Yesterday, in Publics, I listened to a very interesting lecture by Jeanne Van Heeswijk. It was titled “Imagination – a collective exercise of care”. Philadelphia Museum of Art had asked her to ponder on the relationship between the museum and the city. The result was a terrific, communal tour de force, that culminated into an exhibition in the museum last autumn:

Philadelphia Assembled tells a story of active resistance and radical community building through the personal and collective narratives that make up Philadelphia’s changing urban fabric. These narratives will be explored through a collaborative effort between the Philadelphia Museum of Art and a team of individuals, collectives, and organizations as they experiment with multiple methodologies for amplifying and connecting relationships in Philadelphia’s transforming landscape.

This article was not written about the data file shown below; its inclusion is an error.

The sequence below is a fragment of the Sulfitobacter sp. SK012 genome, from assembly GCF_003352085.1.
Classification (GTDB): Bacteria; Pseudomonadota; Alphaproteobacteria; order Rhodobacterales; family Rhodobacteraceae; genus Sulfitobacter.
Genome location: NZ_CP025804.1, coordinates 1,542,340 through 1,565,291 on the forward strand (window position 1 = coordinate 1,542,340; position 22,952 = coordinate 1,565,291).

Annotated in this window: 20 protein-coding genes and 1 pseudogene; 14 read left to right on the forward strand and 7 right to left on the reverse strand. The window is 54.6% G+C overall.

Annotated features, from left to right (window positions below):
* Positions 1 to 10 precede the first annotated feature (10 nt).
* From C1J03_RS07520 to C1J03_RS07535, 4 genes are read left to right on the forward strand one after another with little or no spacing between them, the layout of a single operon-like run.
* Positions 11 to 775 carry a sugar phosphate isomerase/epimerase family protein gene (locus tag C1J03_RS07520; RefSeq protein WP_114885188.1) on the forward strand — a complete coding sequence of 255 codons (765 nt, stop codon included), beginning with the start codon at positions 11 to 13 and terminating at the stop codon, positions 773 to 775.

During the lecture I started thinking, what makes this art. For me the Philadelphia Assembled appeared as an attempt to make the city into a place, where people, the citizens, could live the best possible life. Does Philadelphia Assembled state, that life is art? Or does art act, simply, as a tool that helps imagination to fly, encouraging people to imagine wider and bigger, encouraging them to play? Does art bring people together to make good for everybody, together? Does it matter, in the end, how you call it?

Photo: Otto Väätäinen (Bone Garden)